Projects per year
Recent work has applied microtextural and heavy mineral analyses to sandy storm and tsunami deposits from Portugal, Scotland, Indonesia and the USA. We looked at the interpretation of microtextural imagery (scanning electron microscopy) of quartz grains and heavy mineral compositions. We consider inundation events of different chronologies and sources (the AD 1755 Lisbon and 2004 Indian Ocean tsunamis, the Great Storm of 11 January 2005 in Scotland, and Hurricane Sandy in 2012) that affected contrasting coastal and hinterland settings with different regional oceanographic conditions. Storm and tsunami deposits were examined along with potential source sediments (alluvial, beach, dune and nearshore sediments) to determine provenance. Results suggest that tsunami deposits typically exhibit a significant spatial variation in grain sizes, microtextures and heavy minerals. Storm deposits show less variability, especially in vertical profiles. Tsunami and storm quartz grains had more percussion marks and fresh surfaces compared to potential source material. Moreover, in the studied cases, tsunami samples had fewer fresh surfaces than storm deposits. Heavy mineral assemblages are typically site-specific. The concentration of heavy minerals decreases upwards in tsunamigenic units, whereas storm sediments show cyclic concentrations of heavy minerals, reflected in the laminations observed macroscopically in the deposits.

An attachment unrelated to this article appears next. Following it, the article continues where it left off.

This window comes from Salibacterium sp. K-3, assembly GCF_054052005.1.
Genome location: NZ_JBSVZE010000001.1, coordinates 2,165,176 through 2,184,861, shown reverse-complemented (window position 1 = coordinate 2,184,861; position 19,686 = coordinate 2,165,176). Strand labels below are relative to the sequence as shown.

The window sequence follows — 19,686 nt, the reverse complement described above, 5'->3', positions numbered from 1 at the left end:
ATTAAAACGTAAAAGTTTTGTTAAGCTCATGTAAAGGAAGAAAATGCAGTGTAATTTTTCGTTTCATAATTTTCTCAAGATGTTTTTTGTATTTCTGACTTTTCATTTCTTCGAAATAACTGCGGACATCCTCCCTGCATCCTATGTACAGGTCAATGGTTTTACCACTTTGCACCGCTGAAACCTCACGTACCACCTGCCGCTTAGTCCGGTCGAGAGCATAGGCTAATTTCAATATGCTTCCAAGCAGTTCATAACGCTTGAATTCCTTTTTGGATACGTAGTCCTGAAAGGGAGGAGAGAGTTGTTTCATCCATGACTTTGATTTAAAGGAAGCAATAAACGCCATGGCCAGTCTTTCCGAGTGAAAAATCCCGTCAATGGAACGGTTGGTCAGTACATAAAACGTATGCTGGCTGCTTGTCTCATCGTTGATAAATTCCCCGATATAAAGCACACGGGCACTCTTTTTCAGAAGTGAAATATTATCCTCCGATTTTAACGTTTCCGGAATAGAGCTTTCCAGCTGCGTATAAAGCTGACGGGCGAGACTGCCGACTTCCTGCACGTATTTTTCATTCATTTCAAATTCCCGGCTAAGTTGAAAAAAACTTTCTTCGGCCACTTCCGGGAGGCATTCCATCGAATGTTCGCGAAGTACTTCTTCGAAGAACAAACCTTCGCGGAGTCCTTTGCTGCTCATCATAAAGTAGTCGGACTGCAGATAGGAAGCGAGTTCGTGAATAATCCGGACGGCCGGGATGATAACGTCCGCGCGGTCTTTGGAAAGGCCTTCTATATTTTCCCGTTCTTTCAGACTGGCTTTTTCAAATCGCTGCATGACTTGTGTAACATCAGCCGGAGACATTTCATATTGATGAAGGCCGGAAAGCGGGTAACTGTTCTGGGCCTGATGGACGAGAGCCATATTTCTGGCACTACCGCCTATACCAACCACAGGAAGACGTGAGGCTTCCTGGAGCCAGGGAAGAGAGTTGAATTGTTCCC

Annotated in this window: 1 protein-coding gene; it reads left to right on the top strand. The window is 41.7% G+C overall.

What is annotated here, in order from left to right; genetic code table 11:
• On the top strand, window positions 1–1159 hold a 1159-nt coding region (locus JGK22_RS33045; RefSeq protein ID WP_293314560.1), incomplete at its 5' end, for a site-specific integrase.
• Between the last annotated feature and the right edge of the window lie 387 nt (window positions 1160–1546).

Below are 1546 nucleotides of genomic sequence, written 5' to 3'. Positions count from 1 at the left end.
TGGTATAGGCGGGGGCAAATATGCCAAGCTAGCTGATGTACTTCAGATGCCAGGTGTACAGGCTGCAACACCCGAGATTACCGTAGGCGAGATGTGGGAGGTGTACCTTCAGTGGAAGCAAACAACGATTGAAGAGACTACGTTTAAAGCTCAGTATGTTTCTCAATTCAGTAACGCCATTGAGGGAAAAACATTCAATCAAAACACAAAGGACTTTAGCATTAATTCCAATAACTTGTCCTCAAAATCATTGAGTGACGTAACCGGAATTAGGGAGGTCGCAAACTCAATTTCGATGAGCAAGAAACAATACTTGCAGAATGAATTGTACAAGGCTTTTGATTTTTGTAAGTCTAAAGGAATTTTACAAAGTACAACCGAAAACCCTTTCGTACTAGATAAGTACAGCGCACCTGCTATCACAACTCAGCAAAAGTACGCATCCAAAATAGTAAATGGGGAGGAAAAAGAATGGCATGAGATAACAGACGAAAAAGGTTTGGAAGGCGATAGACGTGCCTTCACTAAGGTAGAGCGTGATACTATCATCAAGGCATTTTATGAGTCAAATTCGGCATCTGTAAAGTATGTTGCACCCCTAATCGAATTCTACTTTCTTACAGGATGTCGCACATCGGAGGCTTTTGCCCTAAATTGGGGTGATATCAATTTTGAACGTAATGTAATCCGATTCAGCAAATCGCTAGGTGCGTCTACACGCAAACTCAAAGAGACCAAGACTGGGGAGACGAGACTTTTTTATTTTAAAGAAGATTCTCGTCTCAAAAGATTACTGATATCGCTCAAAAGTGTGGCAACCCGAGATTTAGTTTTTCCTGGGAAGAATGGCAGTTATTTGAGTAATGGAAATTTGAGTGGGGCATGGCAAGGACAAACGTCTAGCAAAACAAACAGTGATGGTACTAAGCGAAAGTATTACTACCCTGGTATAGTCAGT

|Title of host publication||Tsunamis|
|Subtitle of host publication||Geology, Hazards and Risks|
|Editors||E. M. Scourse, N. A. Chapman, D. R. Tappin, S. R. Wallis|
|Publisher||Geological Society of London|
|Number of pages||24|
|Publication status||Published - Feb 2017|
|Name||Geological Society Special Publication|
FingerprintDive into the research topics of 'The application of microtextural and heavy mineral analysis to discriminate between storm and tsunami deposits'. Together they form a unique fingerprint.
- 2 Finished
Dawson, A. & Dawson, S.
1/10/14 → 31/10/17
Will Climate Change in the Arctic Increase the Landslide-Tsunami Risk to the UK? (joint with National Oceanography Centre Southampton, Imperial College London, Universities of Manchester, Aberdeen, Cambridge, Southampton, Ulster and NERC British Geological Survey)
1/10/12 → 31/10/17